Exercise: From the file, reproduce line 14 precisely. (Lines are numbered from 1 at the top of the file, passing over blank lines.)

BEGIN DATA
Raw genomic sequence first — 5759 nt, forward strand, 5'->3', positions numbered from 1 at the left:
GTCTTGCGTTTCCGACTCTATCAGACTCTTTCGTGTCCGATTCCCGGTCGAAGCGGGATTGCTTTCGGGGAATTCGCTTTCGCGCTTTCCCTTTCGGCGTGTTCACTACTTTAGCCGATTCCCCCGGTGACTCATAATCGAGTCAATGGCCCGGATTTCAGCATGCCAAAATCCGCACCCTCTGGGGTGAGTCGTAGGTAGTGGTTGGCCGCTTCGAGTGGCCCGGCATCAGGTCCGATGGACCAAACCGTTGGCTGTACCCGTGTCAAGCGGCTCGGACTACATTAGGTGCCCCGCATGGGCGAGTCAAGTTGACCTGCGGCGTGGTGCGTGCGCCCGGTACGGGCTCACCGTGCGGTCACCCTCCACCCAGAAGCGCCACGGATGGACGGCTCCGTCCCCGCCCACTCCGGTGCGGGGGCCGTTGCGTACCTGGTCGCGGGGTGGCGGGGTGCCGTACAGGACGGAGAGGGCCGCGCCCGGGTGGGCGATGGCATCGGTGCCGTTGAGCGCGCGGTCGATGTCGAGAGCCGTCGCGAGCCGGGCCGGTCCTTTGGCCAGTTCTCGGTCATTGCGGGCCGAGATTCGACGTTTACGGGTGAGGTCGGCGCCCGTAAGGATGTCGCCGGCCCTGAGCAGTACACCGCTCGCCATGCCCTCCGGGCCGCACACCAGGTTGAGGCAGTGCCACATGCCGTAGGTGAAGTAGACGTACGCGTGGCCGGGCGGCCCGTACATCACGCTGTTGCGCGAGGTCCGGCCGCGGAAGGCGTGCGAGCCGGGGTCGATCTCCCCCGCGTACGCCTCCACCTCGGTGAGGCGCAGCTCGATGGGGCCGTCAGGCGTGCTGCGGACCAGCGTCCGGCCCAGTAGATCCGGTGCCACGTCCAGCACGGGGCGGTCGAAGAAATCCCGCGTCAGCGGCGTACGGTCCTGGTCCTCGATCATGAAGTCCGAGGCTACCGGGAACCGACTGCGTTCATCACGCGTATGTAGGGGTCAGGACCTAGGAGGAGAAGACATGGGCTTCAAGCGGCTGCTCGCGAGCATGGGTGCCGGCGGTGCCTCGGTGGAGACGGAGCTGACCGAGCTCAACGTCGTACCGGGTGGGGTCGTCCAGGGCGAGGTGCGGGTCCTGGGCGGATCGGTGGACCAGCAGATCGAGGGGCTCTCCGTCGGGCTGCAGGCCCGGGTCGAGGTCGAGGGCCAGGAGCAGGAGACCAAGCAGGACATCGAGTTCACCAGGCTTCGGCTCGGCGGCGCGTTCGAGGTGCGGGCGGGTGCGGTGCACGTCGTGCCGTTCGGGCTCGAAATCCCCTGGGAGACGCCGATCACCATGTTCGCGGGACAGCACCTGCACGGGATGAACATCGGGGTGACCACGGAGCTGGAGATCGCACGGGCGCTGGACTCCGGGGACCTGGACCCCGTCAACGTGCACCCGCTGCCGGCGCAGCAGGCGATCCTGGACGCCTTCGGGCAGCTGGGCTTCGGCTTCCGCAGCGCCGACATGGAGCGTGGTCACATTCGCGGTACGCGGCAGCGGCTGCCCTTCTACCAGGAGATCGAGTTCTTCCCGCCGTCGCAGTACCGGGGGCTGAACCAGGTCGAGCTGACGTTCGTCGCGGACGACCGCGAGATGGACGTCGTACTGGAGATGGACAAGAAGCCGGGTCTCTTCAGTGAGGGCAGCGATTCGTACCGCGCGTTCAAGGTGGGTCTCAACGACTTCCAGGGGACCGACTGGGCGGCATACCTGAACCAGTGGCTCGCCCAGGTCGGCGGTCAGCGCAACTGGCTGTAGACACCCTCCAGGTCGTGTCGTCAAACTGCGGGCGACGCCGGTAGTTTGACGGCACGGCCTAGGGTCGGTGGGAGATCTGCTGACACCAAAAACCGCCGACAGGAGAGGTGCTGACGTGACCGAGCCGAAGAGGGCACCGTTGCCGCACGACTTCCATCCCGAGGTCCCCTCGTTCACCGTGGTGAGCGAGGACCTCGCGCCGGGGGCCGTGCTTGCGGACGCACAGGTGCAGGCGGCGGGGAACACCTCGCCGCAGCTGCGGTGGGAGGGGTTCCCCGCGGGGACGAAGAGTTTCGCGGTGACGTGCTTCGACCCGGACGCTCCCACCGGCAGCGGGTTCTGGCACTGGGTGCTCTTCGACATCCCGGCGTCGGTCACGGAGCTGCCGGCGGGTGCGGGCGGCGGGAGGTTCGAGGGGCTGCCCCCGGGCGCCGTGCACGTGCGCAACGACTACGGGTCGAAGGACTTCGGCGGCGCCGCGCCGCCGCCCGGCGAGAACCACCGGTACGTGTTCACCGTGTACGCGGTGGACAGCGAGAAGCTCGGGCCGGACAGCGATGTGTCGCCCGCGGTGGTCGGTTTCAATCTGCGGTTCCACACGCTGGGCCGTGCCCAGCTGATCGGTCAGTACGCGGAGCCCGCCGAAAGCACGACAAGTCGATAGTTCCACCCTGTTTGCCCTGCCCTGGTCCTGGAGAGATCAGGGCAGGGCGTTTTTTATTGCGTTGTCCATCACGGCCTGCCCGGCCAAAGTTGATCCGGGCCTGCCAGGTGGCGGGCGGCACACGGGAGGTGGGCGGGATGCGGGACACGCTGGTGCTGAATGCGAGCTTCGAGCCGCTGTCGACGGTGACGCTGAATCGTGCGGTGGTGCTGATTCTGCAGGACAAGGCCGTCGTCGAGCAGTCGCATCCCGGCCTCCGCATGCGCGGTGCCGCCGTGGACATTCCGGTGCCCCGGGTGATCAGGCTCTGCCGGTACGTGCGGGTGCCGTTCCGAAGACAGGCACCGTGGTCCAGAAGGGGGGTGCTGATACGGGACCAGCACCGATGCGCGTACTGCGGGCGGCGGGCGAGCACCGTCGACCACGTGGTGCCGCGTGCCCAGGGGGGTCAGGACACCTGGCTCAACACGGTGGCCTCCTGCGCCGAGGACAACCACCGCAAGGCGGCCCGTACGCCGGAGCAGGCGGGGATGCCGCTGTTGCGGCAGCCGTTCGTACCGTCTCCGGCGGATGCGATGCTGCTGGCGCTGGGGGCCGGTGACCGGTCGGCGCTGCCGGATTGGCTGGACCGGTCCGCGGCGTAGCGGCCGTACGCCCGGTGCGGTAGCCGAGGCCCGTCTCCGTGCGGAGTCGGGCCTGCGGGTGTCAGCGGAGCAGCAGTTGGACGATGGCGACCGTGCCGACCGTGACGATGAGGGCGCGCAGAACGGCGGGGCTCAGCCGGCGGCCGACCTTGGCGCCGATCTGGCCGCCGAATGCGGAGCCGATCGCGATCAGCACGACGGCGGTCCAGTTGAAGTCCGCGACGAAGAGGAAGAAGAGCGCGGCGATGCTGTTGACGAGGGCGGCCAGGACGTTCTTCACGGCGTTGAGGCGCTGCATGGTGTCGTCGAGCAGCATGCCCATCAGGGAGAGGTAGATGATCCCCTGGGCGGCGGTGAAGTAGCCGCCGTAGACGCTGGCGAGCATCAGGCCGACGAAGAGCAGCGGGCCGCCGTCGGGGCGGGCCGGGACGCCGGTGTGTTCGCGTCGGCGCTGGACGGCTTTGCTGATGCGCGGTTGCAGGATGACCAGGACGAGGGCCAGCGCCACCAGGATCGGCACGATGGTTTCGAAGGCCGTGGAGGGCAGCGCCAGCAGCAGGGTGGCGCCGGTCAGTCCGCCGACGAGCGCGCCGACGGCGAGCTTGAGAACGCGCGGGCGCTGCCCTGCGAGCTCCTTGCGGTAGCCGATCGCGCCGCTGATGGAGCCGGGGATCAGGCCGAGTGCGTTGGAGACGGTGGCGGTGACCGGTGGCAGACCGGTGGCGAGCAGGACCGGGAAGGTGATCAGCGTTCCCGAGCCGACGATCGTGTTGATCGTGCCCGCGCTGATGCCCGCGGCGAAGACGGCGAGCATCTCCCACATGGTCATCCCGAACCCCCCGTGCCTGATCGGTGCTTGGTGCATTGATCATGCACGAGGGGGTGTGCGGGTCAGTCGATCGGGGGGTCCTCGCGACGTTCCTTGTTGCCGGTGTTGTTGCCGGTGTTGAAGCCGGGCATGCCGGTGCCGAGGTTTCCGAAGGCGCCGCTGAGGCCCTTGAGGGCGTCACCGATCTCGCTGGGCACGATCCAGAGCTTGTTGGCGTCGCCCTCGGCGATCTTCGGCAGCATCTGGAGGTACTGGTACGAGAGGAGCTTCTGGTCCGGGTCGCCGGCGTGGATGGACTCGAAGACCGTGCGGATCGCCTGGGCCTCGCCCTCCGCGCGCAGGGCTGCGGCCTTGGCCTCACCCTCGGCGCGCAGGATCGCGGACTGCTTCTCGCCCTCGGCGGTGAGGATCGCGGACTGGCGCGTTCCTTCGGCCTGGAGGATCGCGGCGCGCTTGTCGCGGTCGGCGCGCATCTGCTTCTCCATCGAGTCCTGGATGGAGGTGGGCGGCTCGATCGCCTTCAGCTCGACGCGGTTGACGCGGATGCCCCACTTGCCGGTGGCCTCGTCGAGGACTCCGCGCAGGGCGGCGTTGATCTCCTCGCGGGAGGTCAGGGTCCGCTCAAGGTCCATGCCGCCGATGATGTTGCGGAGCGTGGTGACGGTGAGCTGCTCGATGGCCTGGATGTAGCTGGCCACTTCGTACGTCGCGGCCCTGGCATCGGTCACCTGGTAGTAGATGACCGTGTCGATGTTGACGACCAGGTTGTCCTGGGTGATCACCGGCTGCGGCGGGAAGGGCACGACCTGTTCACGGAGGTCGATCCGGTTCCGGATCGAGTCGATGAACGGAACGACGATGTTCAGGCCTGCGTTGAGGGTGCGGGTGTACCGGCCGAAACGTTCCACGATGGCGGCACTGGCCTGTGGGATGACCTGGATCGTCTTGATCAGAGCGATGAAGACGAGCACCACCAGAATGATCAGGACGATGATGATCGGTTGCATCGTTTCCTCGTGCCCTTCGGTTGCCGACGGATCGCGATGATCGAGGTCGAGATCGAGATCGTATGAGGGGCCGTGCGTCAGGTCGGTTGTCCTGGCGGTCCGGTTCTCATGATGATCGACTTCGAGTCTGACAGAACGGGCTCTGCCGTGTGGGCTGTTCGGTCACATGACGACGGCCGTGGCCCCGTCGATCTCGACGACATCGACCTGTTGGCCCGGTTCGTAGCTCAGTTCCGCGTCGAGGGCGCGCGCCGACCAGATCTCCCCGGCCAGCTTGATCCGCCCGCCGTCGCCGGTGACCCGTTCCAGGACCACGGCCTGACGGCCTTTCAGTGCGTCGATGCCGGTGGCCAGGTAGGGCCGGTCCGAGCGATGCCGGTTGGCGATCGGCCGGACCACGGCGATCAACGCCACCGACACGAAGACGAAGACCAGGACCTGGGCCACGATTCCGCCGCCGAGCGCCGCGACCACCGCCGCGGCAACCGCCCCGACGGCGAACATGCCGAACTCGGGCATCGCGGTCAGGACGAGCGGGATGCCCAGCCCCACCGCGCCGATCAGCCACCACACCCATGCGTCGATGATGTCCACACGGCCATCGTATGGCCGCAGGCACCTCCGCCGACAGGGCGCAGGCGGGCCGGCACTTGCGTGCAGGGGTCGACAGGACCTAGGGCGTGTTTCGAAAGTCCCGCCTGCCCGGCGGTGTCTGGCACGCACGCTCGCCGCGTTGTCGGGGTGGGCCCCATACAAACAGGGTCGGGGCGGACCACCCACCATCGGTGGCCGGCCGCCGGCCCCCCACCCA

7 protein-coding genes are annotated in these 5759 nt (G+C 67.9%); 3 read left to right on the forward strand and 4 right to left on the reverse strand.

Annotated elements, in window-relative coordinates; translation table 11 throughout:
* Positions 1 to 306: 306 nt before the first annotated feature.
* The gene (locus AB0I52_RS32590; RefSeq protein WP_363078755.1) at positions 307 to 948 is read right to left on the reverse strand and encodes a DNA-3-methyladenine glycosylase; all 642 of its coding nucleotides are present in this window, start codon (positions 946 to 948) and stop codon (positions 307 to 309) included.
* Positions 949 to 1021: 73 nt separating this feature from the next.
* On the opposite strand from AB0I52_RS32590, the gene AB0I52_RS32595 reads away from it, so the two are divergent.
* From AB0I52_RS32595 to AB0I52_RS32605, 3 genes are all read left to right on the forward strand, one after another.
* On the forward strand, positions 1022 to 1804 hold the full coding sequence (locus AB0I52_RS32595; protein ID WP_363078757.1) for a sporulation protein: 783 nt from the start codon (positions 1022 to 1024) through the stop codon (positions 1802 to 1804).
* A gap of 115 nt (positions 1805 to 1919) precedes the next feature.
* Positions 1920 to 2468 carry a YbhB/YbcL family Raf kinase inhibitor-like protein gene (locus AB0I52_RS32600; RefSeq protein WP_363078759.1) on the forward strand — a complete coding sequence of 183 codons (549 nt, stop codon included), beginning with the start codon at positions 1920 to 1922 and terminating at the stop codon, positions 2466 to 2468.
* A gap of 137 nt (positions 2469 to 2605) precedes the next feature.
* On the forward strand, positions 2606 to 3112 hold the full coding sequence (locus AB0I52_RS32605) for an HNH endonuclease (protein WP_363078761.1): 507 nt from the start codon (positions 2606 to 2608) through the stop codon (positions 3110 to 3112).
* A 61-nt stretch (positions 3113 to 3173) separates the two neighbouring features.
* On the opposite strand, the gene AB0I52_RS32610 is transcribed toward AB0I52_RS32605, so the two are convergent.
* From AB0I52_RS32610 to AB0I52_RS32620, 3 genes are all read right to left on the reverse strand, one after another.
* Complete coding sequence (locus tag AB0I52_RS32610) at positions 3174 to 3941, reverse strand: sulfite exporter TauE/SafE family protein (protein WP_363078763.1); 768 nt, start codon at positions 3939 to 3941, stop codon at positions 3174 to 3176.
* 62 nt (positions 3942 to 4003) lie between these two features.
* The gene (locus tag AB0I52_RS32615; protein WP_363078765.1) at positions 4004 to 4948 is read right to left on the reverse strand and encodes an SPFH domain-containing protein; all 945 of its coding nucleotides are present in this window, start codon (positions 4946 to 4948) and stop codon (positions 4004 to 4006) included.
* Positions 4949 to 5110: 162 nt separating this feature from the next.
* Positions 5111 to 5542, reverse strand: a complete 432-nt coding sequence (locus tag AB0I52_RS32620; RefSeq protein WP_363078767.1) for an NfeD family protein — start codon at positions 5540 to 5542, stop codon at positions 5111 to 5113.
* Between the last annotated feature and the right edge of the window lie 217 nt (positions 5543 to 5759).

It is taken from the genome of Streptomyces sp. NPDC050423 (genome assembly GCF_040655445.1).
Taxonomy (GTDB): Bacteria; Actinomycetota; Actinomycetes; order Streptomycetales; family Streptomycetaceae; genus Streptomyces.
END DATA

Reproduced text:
* On the forward strand, positions 2606 to 3112 hold the full coding sequence (locus AB0I52_RS32605) for an HNH endonuclease (protein WP_363078761.1): 507 nt from the start codon (positions 2606 to 2608) through the stop codon (positions 3110 to 3112).